And I learned that the Grand Marshall is Senator George Mitchell, one of the architects of what's known as the Good Friday Peace Agreement signed in 1998. (Like all things having to do with Irish/United Kingdom politics, it's complicated. You can read more about it on wiki.)  It hasn't been perfect, but it restored sanity to the cycle of violence that had overshadowed 20th century Irish lives for the decades known as The Troubles (in an even more active way than the centuries of British rule had done).

During this same time, it popped into my head to look back through the letters my Dad wrote to me when I was away at University in Southampton to see what he might have said about St. Patrick's Day 1983.

And lo and behold, he wrote all about the Grand Marshall that year.

From my Dad's letter to me dated March 19, 1983: 

"I was glad that you called St. Patrick's Day. We went to Mass but nothing else for festivities. We had a nice piece of corned beef and Grandma O' came down to join us. 

The Parade went well evidently, in spite of the controversy surrounding the Grand Marshall. I did not write about it because it bothered me, but a lot of dignitaries, organizations, and school bands boycotted the parade because the committee elected an IRA supporter as GM. 

His name is Michael Flannery--he is 81. He is the founder of the Noraid Society, which professes the help of families (widows, etc.) in Northern Ireland but which has been accused of supplying arms to the IRA. Flannery and several other Irish-Americans were acquitted last summer of such charges, brought by the US. Govt.

The worst part was Flannery made a comment to the effect that the Parade this year would show the Irish-American support for the IRA, which offended a lot of people, myself included.

I really feel if the Parade is going to be an expression or rallying point for political violence (last year Bobby Sands was the Honorary GM) then it should be done away with.

It is supposed to be, after all, an expression of love and honor for a man of peace--a Saint and a reflection of the Prince of Peace, Christ.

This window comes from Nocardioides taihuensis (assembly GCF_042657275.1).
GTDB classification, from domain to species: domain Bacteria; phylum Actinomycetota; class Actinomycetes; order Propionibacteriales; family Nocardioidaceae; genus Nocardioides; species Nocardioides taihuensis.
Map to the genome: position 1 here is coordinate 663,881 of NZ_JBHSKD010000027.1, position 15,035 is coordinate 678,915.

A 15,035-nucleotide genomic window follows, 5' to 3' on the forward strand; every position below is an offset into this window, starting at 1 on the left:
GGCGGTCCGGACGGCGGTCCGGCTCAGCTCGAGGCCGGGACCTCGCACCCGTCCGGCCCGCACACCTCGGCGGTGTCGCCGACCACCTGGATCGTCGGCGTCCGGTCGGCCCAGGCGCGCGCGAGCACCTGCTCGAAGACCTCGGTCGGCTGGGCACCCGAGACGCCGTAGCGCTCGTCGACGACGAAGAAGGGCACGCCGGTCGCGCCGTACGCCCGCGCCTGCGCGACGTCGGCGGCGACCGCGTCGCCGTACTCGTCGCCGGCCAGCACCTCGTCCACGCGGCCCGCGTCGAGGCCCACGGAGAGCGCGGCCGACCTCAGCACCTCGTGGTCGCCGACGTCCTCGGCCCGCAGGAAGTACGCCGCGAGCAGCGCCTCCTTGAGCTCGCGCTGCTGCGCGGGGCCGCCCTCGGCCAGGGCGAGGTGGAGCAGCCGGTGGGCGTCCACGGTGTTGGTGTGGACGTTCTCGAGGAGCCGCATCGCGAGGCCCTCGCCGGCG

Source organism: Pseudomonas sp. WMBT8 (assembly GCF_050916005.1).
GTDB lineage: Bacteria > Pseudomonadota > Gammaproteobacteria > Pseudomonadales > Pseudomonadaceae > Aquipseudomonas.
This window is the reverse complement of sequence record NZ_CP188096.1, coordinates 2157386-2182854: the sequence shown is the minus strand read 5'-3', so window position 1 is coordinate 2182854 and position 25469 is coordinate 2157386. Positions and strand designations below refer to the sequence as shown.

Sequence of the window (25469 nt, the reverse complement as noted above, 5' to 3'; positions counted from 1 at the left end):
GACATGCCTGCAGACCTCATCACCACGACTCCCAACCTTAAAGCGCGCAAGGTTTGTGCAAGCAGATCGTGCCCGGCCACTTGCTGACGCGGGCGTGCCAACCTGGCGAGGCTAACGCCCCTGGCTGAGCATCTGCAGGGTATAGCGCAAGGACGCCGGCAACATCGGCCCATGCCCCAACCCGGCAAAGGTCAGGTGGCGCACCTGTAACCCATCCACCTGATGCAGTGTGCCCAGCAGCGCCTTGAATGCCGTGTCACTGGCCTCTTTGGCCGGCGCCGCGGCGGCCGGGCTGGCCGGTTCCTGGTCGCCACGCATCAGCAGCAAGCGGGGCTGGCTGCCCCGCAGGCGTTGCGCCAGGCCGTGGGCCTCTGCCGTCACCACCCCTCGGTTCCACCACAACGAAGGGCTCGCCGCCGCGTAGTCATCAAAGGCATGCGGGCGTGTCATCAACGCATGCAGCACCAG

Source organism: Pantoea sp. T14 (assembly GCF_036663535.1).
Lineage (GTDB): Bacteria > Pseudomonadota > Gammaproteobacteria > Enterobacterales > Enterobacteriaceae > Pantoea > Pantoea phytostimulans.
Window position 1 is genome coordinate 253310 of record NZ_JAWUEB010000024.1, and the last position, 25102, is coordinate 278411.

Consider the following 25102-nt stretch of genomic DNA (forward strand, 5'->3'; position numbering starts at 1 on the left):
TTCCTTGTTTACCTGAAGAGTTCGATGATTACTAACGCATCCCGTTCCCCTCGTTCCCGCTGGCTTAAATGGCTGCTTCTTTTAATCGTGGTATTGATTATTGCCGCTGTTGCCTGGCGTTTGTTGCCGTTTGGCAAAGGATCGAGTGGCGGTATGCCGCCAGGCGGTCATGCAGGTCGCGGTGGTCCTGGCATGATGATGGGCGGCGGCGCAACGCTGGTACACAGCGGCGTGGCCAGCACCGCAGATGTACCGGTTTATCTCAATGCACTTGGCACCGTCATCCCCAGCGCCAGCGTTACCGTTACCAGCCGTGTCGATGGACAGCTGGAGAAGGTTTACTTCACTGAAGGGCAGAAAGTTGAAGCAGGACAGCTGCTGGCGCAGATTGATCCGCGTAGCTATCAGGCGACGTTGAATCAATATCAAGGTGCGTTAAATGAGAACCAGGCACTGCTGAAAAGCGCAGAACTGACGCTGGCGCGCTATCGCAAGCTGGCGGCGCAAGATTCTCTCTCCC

Oh how we mortals can debase and denigrate the things that should be so dear to us."

I really never knew my father's political opinions. I had no idea he was so anti-IRA. He didn't share much when I was younger, and he died just when I was getting to be old enough to ask him about his views.

And by chance, I re-read his letter, after many years, on the year that someone he would have been proud of--a peace broker, a man who helped to heal all the destruction that the likes of Michael Flannery wrought in the name of loving Ireland--would be leading the line of march.  The gyre had turned far enough to spiral from violence, to peace.

What are the odds? Happy St. Patrick's Day to one and all (even the Irish curmudgeons who call it Amateur Irishman Day).

This video on YouTube is a real time capsule from 1983: a news report from some station, and then various functions during the week. 

Those who boycotted the parade in 1983 included Sen. Ted Kennedy, Former NY Governor Hugh Carey, Sen. Daniel Moynihan, and Congressman Tip O Neill, as well as John Cardinal O'Connor not reviewing the beginning of the parade, and various catholic school bands pulling out. 

Saturday, February 27, 2016

Oscars 2016: "But just remember there's a lot of bad and beware"

I don't watch many films, partly because they flood me with so many references, so many cross connections, it's actually uncomfortable.  And while I leave film criticism to my betters, I offer some thoughts on a few films before the 88th Academy Awards.


There are three Best Picture nominated films that are deeply connected for me: Brooklyn; Spotlight; Room. That's the order I saw them in. They are tied together in my psyche by the two forces of nature that is Irish Catholicism.

"For on the night he was betrayed he himself took bread, and giving you thanks he said the blessing, broke the bread and gave it to his disciples, saying:

Brooklyn is a stylized snapshot of the emotional, inner life of the Irish who left the Emerald Isle and crossed the ocean in near steerage like "bricks for the Grand City Hall in New York. " {If you're of Irish heritage, you'll recognize that line.}

Some find it saccharine, and I can see why. That early elegiac scene with Eilis Lacey on the boat to the new world waving to her mother and sister on the dock feels contrived and cliched, and yet true. Generations of Irish parents watched as their sons and daughters left for a better life.  That took an enormous emotional toll on those people, those families. This film gives us a chance to feel some of that heartache, despair, sacrifice.